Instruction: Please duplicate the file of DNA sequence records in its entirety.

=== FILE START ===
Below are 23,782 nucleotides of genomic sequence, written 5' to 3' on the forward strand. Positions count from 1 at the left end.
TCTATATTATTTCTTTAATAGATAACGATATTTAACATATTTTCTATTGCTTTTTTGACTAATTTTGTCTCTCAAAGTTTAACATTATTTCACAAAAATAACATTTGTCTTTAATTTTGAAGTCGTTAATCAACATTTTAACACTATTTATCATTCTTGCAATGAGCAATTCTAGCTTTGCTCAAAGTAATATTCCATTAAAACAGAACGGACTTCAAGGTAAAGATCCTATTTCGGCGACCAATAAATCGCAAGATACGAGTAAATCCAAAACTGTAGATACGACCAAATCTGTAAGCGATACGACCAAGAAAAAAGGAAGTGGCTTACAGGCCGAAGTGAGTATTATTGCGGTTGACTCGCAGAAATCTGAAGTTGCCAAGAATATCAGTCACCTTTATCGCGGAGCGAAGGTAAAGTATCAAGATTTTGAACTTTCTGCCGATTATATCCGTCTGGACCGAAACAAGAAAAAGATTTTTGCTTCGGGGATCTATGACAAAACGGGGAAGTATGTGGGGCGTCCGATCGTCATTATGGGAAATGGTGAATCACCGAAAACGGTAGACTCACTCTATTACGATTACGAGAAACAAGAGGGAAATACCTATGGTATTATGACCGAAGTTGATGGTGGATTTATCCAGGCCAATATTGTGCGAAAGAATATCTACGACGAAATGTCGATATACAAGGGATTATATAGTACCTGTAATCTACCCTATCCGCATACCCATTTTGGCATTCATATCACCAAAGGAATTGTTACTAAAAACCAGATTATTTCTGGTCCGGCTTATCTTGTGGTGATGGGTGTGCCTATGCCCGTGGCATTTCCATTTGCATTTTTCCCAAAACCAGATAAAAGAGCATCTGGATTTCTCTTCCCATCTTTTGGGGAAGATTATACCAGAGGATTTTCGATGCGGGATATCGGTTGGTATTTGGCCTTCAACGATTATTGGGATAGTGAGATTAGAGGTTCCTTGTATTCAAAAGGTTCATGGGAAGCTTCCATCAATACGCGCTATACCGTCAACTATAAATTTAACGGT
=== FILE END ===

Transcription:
Below are 23,782 nucleotides of genomic sequence, written 5' to 3' on the forward strand. Positions count from 1 at the left end.
TCTATATTATTTCTTTAATAGATAACGATATTTAACATATTTTCTATTGCTTTTTTGACTAATTTTGTCTCTCAAAGTTTAACATTATTTCACAAAAATAACATTTGTCTTTAATTTTGAAGTCGTTAATCAACATTTTAACACTATTTATCATTCTTGCAATGAGCAATTCTAGCTTTGCTCAAAGTAATATTCCATTAAAACAGAACGGACTTCAAGGTAAAGATCCTATTTCGGCGACCAATAAATCGCAAGATACGAGTAAATCCAAAACTGTAGATACGACCAAATCTGTAAGCGATACGACCAAGAAAAAAGGAAGTGGCTTACAGGCCGAAGTGAGTATTATTGCGGTTGACTCGCAGAAATCTGAAGTTGCCAAGAATATCAGTCACCTTTATCGCGGAGCGAAGGTAAAGTATCAAGATTTTGAACTTTCTGCCGATTATATCCGTCTGGACCGAAACAAGAAAAAGATTTTTGCTTCGGGGATCTATGACAAAACGGGGAAGTATGTGGGGCGTCCGATCGTCATTATGGGAAATGGTGAATCACCGAAAACGGTAGACTCACTCTATTACGATTACGAGAAACAAGAGGGAAATACCTATGGTATTATGACCGAAGTTGATGGTGGATTTATCCAGGCCAATATTGTGCGAAAGAATATCTACGACGAAATGTCGATATACAAGGGATTATATAGTACCTGTAATCTACCCTATCCGCATACCCATTTTGGCATTCATATCACCAAAGGAATTGTTACTAAAAACCAGATTATTTCTGGTCCGGCTTATCTTGTGGTGATGGGTGTGCCTATGCCCGTGGCATTTCCATTTGCATTTTTCCCAAAACCAGATAAAAGAGCATCTGGATTTCTCTTCCCATCTTTTGGGGAAGATTATACCAGAGGATTTTCGATGCGGGATATCGGTTGGTATTTGGCCTTCAACGATTATTGGGATAGTGAGATTAGAGGTTCCTTGTATTCAAAAGGTTCATGGGAAGCTTCCATCAATACGCGCTATACCGTCAACTATAAATTTAACGGT